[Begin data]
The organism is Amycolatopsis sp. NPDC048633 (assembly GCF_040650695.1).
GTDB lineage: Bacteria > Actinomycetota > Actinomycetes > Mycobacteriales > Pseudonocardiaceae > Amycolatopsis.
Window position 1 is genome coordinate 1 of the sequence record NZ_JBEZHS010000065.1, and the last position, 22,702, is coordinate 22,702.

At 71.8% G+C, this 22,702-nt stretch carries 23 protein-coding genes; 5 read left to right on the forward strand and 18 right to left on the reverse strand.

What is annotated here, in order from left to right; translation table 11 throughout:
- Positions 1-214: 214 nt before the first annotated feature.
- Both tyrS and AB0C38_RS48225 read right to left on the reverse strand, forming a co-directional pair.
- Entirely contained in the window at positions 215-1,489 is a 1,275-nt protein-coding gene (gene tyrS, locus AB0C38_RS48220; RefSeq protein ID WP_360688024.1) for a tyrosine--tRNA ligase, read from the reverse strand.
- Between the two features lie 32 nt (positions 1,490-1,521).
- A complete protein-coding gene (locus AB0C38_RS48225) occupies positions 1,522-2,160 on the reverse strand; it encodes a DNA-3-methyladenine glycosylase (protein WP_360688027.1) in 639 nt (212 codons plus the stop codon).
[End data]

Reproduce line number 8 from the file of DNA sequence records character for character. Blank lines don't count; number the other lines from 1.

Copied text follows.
- Entirely contained in the window at positions 215-1,489 is a 1,275-nt protein-coding gene (gene tyrS, locus AB0C38_RS48220; RefSeq protein ID WP_360688024.1) for a tyrosine--tRNA ligase, read from the reverse strand.